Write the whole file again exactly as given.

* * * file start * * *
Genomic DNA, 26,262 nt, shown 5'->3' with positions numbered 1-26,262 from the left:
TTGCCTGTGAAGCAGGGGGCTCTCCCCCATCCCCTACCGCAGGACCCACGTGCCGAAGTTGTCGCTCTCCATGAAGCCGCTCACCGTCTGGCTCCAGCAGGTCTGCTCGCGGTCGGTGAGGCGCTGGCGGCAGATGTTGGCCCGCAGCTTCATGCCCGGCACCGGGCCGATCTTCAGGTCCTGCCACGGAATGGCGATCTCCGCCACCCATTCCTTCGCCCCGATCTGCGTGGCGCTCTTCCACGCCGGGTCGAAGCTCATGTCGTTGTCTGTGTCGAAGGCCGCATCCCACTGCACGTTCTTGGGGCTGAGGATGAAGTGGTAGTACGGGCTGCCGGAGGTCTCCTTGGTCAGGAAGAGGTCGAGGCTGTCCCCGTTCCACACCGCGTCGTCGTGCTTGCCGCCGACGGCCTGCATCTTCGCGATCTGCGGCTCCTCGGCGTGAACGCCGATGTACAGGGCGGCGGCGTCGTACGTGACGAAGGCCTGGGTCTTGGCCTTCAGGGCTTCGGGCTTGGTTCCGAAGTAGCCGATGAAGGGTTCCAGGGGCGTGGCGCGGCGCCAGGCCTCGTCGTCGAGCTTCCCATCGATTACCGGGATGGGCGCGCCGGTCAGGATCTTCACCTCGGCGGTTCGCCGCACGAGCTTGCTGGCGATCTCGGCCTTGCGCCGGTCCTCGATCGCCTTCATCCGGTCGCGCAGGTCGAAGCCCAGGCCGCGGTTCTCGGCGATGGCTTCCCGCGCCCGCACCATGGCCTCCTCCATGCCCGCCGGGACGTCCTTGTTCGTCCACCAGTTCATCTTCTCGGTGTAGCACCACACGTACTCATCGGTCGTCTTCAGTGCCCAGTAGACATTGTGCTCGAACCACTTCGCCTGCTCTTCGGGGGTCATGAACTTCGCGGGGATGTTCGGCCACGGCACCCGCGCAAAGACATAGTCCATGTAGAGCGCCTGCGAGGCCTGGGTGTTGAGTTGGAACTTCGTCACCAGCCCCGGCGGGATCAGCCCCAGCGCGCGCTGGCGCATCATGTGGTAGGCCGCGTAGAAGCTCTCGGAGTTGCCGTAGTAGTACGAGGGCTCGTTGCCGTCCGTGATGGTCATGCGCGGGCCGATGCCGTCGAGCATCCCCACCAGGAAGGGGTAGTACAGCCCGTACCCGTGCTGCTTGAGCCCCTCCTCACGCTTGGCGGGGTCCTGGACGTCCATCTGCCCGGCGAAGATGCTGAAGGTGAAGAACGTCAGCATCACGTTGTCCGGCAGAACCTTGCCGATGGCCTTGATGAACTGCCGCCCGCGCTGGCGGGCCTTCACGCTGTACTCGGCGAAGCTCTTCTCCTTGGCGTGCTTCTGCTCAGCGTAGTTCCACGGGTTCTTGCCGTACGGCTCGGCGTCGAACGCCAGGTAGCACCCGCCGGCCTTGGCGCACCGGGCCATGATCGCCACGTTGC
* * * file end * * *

Genomic DNA, 26,262 nt, shown 5'->3' with positions numbered 1-26,262 from the left:
TTGCCTGTGAAGCAGGGGGCTCTCCCCCATCCCCTACCGCAGGACCCACGTGCCGAAGTTGTCGCTCTCCATGAAGCCGCTCACCGTCTGGCTCCAGCAGGTCTGCTCGCGGTCGGTGAGGCGCTGGCGGCAGATGTTGGCCCGCAGCTTCATGCCCGGCACCGGGCCGATCTTCAGGTCCTGCCACGGAATGGCGATCTCCGCCACCCATTCCTTCGCCCCGATCTGCGTGGCGCTCTTCCACGCCGGGTCGAAGCTCATGTCGTTGTCTGTGTCGAAGGCCGCATCCCACTGCACGTTCTTGGGGCTGAGGATGAAGTGGTAGTACGGGCTGCCGGAGGTCTCCTTGGTCAGGAAGAGGTCGAGGCTGTCCCCGTTCCACACCGCGTCGTCGTGCTTGCCGCCGACGGCCTGCATCTTCGCGATCTGCGGCTCCTCGGCGTGAACGCCGATGTACAGGGCGGCGGCGTCGTACGTGACGAAGGCCTGGGTCTTGGCCTTCAGGGCTTCGGGCTTGGTTCCGAAGTAGCCGATGAAGGGTTCCAGGGGCGTGGCGCGGCGCCAGGCCTCGTCGTCGAGCTTCCCATCGATTACCGGGATGGGCGCGCCGGTCAGGATCTTCACCTCGGCGGTTCGCCGCACGAGCTTGCTGGCGATCTCGGCCTTGCGCCGGTCCTCGATCGCCTTCATCCGGTCGCGCAGGTCGAAGCCCAGGCCGCGGTTCTCGGCGATGGCTTCCCGCGCCCGCACCATGGCCTCCTCCATGCCCGCCGGGACGTCCTTGTTCGTCCACCAGTTCATCTTCTCGGTGTAGCACCACACGTACTCATCGGTCGTCTTCAGTGCCCAGTAGACATTGTGCTCGAACCACTTCGCCTGCTCTTCGGGGGTCATGAACTTCGCGGGGATGTTCGGCCACGGCACCCGCGCAAAGACATAGTCCATGTAGAGCGCCTGCGAGGCCTGGGTGTTGAGTTGGAACTTCGTCACCAGCCCCGGCGGGATCAGCCCCAGCGCGCGCTGGCGCATCATGTGGTAGGCCGCGTAGAAGCTCTCGGAGTTGCCGTAGTAGTACGAGGGCTCGTTGCCGTCCGTGATGGTCATGCGCGGGCCGATGCCGTCGAGCATCCCCACCAGGAAGGGGTAGTACAGCCCGTACCCGTGCTGCTTGAGCCCCTCCTCACGCTTGGCGGGGTCCTGGACGTCCATCTGCCCGGCGAAGATGCTGAAGGTGAAGAACGTCAGCATCACGTTGTCCGGCAGAACCTTGCCGATGGCCTTGATGAACTGCCGCCCGCGCTGGCGGGCCTTCACGCTGTACTCGGCGAAGCTCTTCTCCTTGGCGTGCTTCTGCTCAGCGTAGTTCCACGGGTTCTTGCCGTACGGCTCGGCGTCGAACGCCAGGTAGCACCCGCCGGCCTTGGCGCACCGGGCCATGATCGCCACGTTGC